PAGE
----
Smartypants

Smartypants

Recent Tau smarts:

  • Sunday night, I put Tau in new pajama pants. The long-sleeved top didn’t fit over his cast, so I dressed him in an older short-sleeved top. He gets pretty spinny just before bed and was paying exactly zero attention to the PJs — throwing assorted animals out of the crib and doing twisted manic somersaults was far more exciting. Monday morning, I wake him, stand him up in his crib and turn to get his clothes for daycare. Looking down at his legs, he tells me, “Tau’s pants …” Hands on the hips in indignation. “NEW!”
  • I’m not one to go on about the kid’s toilet habits here on the blog but this is a milestone. Ever since Tau’s moved up to the two-year-old class at daycare, there has been a marked interest in potty training. All day long he sees the nearly three-year-olds in his class running off, climbing up the step stool, pulling down their pants and doing their business. We now have several urgent “TRY POTTY?!” requests a night. And generally we’re loving it — except when they happen just as we’re starting dinner or when we only have a few leisurely sips left in our wine glasses. The attempts include running to the potty, taking off the diaper, sitting on the big toilet or the little potty and then (best part it seems) wadding up toilet paper and “wiping” (even though there is nothing to wipe), and of course the lovely act of flushing! We reward Tau for TRY POTTYs by letting him blow out a candle. (Brilliant idea. Thanks Stu and Kristi!) We thought it would take ages before we saw any real progress but on the weekend he consciously peed in the potty twice and followed it up with another successful attempt last night. All I can say is yay peer pressure!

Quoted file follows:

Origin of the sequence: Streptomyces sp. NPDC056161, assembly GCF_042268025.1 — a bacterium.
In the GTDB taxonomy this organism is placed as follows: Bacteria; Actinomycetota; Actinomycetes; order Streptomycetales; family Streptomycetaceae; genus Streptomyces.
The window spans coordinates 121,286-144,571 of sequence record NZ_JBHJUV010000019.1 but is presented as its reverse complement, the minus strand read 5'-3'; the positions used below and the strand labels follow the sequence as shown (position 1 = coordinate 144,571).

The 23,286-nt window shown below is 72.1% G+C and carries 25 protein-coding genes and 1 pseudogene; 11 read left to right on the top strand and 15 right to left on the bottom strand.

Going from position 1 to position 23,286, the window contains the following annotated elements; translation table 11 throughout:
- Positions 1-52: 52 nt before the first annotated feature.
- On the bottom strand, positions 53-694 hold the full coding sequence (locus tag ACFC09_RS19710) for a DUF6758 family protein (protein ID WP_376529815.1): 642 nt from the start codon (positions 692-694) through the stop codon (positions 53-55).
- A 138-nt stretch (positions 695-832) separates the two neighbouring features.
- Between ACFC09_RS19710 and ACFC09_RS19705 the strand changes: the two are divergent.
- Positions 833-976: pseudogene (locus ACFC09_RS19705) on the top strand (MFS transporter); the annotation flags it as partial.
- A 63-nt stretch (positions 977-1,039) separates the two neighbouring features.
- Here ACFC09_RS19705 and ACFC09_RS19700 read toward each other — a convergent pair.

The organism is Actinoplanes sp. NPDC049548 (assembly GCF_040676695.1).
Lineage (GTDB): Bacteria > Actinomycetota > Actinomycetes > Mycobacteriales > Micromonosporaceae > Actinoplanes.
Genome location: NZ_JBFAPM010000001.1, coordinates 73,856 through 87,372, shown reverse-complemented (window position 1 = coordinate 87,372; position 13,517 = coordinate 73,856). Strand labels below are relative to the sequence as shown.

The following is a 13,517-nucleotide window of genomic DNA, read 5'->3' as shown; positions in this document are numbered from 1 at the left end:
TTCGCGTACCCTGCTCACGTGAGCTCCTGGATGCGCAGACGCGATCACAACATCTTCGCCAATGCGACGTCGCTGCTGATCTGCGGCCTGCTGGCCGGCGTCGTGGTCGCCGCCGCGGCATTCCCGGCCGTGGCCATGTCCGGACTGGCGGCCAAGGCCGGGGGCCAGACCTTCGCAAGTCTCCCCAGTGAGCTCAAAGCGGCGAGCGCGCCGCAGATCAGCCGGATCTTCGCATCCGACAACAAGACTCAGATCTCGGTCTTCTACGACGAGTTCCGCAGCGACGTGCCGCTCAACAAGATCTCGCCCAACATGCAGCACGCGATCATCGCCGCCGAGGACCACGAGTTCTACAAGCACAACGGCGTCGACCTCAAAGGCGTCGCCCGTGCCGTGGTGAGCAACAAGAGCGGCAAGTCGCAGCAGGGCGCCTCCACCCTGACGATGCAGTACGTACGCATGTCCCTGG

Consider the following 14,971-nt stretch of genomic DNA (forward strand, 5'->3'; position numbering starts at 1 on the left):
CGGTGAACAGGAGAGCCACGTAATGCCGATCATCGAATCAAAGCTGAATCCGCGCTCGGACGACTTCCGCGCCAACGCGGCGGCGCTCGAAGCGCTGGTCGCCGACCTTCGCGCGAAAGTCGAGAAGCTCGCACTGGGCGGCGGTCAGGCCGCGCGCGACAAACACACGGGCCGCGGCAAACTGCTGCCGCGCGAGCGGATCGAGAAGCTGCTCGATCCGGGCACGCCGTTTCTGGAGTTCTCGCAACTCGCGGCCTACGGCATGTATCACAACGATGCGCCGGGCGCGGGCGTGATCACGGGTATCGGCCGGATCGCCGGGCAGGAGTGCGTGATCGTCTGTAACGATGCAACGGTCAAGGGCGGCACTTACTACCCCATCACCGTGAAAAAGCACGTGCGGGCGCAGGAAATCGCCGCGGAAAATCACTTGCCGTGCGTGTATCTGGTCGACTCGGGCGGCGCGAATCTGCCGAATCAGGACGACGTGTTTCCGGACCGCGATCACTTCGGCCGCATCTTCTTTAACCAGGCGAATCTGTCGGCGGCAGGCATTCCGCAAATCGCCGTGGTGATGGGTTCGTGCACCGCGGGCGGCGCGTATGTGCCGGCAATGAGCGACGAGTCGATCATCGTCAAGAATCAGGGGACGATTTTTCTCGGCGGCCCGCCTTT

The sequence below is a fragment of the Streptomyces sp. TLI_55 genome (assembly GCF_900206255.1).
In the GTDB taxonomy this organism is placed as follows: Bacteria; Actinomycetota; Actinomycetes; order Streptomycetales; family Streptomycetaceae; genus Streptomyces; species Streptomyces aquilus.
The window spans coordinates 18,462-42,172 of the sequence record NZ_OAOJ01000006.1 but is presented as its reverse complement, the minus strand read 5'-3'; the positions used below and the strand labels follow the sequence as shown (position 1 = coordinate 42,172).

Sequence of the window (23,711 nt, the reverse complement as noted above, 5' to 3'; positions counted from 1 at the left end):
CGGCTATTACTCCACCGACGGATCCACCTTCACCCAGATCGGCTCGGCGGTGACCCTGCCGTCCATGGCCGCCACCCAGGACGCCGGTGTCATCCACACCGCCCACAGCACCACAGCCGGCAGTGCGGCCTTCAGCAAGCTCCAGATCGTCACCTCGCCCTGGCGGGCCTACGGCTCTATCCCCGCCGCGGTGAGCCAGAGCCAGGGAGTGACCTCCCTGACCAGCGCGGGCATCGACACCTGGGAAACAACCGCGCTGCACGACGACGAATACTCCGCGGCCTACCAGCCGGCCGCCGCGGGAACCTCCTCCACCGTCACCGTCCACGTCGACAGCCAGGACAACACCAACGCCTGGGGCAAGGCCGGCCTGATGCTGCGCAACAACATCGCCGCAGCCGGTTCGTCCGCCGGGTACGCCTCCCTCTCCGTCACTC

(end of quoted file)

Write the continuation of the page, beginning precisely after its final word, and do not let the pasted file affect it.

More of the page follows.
• The phrases are becoming sentences. This morning? “I WANNA … riding the BIKE!” WANNA and its close relatives “I WANT-it!” and “I NEEEED-it!” are becoming more frequent and I find them very annoying because they are accompanied with the ickyest I’m-so-hard-done-by whinyness. We’re trying to come up with a plan to reduce that as much as possible. We figure that, depending on the situation, either flat-out ignoring or explaining forthrightly and consistently why (too bad!) he can’t have it and that we don’t want to hear whining are our best options. Any other ideas?
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2 responses to “Smartypants

  1. I don’t want to scare you or put a spanner in the works, but “hard-done-by-whinyness” is a family trait. It eventually passes…hang in there.
    Strong hugs…
    :-)

  2. All the child care geniuses seem to advocate the mirroring system “You really want such and such.”
    “You feel you need such and such.”
    It validates them, but doesn’t mean you have to grant their every wish.

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